Abberley (St. Michael)

ABBERLEY (St. Michael), a parish, in the union of Martley, Lower division of the hundred of Doddingtree, Hundred-House and W. divisions of the county of Worcester, 12 miles (N. W. by N.) from Worcester; containing 559 inhabitants. This place, formerly Abbotsley, comprises 2564 acres of land, of which the arable and pasture are in equal portions, with about 70 acres of wood; the surface is well watered, and the soil rather above the average in fertility. The village is situated to the right of the road leading from Worcester to Ludlow, in a valley surrounded by hills whose summits afford delightful prospects: from one eminence eleven counties may be seen. Coal of good quality is wrought, and there are large quarries of excellent stone for building, and of stone for repairing roads. Abberley Hall, a beautiful Italian edifice, was purchased in 1844, with its surrounding demesne, from the Misses Bromley by the late J. L. Moilliet, Esq., by whom considerable improvements and alterations were made, in the purest taste; the whole of the interior was destroyed by fire on the 25th December 1845, but the exterior remains quite perfect, and the mansion is now undergoing complete repair.

The living is a rectory, valued in the king's books at £11. 10. 2½., and in the gift of Mrs. Moilliet; incumbent, the Rev. Francis Severne, whose tithes have been commuted for £333. 8., with two acres of glebe and a house. Certain impropriate tithes have been commuted for £100. The church is a neat ancient edifice, picturesquely situated on the east side of the village, and has a wood-shingle spire 99 feet high, with four bells; the architecture is of various styles, one of the windows presenting an excellent specimen of the Saxon arch. A school was founded under gifts made by Elizabeth and Victoria Walsh, in 1717; it has an income of £15 per annum, in addition to a house and garden: the school-house was rebuilt by Robert Bromley, Esq., in 1791. On Abberley hill, in the midst of a thickly-planted wood, stands an oak, said to have been a sapling from the oak-tree under which St. Augustine in the 6th century invited the Welsh bishops to a conference, as recorded by Milner in his Church History: the parent tree was afterwards consumed by fire. William Walsh, the poet, and a correspondent of Pope's and Addison's, was born in the parish in 1663: at the close of Pope's Essay on Criticism, are some touching lines to his memory.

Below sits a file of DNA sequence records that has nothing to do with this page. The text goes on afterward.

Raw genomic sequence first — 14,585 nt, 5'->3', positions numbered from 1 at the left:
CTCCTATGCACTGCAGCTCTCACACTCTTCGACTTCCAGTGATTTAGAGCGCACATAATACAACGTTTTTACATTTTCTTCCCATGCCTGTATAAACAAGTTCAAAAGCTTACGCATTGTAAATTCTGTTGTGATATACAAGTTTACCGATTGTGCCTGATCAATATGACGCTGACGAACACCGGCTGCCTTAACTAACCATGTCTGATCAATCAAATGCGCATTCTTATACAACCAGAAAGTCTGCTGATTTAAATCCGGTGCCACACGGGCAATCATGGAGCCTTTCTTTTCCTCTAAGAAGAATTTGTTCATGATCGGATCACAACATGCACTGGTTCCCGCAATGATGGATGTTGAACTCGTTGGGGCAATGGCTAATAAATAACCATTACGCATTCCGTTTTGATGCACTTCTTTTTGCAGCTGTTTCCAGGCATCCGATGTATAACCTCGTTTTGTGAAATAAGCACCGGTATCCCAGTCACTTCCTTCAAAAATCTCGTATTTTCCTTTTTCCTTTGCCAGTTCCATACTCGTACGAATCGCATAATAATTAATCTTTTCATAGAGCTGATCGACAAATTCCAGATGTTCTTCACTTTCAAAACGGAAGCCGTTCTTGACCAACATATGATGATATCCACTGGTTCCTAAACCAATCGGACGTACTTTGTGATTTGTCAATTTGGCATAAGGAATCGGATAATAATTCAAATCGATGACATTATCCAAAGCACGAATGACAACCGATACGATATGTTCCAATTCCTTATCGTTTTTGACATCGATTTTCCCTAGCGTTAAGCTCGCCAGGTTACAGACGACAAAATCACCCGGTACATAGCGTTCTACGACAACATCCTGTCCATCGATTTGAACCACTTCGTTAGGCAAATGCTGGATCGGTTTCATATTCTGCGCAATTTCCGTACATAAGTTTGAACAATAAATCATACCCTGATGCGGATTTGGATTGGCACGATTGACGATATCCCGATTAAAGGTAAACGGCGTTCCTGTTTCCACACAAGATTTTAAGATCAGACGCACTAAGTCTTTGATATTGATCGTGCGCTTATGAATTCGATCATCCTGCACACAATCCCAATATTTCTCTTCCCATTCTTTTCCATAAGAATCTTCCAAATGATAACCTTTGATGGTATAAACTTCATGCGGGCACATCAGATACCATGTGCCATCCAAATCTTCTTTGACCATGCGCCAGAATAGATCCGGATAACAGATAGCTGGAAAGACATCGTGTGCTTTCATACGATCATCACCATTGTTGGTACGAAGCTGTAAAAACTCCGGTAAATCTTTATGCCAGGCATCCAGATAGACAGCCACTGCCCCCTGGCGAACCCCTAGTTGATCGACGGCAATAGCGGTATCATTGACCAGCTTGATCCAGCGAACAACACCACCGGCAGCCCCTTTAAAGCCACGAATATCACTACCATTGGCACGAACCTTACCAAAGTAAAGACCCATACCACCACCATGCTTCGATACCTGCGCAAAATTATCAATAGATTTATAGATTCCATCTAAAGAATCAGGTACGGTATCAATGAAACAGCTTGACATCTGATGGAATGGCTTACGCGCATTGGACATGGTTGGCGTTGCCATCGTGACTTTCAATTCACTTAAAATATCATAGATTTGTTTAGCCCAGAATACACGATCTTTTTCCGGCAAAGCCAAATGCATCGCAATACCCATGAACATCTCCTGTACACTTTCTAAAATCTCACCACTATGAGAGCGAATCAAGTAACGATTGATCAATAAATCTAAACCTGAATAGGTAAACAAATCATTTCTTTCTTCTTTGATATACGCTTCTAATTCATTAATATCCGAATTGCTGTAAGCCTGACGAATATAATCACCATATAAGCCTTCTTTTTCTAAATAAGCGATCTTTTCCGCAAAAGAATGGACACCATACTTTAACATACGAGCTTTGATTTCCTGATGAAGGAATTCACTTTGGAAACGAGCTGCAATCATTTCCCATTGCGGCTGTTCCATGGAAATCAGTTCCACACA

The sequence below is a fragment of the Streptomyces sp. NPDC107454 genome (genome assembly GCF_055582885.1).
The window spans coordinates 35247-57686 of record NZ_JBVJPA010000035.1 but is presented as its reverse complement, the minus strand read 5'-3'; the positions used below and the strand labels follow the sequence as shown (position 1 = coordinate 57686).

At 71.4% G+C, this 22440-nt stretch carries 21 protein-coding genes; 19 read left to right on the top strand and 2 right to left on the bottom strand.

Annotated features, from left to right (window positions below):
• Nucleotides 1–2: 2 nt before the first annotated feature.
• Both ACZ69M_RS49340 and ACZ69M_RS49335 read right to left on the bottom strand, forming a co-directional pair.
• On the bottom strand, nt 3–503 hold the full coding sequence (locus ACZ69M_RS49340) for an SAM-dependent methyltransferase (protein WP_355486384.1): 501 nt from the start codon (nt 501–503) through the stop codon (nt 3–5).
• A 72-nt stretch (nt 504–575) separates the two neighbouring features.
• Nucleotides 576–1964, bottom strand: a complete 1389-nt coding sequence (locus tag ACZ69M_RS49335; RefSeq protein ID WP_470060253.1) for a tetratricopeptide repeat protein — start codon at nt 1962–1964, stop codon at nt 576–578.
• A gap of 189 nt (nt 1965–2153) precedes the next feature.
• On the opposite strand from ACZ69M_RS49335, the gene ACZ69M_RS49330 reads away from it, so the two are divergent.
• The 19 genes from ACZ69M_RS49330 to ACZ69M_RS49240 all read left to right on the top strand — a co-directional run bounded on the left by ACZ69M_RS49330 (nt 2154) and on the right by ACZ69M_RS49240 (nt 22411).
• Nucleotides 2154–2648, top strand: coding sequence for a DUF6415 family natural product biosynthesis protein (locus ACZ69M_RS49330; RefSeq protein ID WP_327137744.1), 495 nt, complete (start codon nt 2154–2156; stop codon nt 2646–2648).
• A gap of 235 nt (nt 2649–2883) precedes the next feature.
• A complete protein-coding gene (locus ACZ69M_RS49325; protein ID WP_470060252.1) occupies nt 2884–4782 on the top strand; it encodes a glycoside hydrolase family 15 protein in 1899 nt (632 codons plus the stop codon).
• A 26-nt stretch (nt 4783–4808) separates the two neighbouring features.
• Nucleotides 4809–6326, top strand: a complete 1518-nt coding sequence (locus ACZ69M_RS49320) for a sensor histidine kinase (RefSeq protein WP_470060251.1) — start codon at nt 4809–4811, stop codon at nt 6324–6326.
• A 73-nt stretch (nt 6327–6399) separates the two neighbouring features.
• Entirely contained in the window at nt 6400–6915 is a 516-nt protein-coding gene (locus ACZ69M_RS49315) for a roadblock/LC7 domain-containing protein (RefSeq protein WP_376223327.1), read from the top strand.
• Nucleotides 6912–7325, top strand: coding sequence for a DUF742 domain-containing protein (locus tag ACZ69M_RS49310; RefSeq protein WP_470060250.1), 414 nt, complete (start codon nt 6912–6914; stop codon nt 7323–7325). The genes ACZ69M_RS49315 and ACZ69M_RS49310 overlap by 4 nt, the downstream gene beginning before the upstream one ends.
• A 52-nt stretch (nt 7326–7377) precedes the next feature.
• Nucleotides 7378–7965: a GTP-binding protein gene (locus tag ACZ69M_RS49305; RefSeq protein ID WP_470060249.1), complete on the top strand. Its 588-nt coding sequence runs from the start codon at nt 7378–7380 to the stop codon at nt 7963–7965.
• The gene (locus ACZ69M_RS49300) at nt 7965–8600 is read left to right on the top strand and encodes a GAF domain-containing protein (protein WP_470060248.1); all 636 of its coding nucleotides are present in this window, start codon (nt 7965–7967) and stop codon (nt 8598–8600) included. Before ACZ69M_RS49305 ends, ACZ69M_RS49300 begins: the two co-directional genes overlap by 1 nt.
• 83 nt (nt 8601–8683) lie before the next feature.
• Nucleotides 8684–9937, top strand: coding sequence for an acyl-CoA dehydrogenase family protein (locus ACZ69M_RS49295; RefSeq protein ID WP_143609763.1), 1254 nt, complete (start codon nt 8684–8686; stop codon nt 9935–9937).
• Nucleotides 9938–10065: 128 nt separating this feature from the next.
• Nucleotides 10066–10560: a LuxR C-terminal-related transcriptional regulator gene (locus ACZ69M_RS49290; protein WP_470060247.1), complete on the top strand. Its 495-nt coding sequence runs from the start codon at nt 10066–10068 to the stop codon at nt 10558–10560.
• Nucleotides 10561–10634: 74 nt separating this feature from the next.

Transcribed from A Topographical Dictionary of England, by Samuel Lewis, 7th edition, published in 1848.

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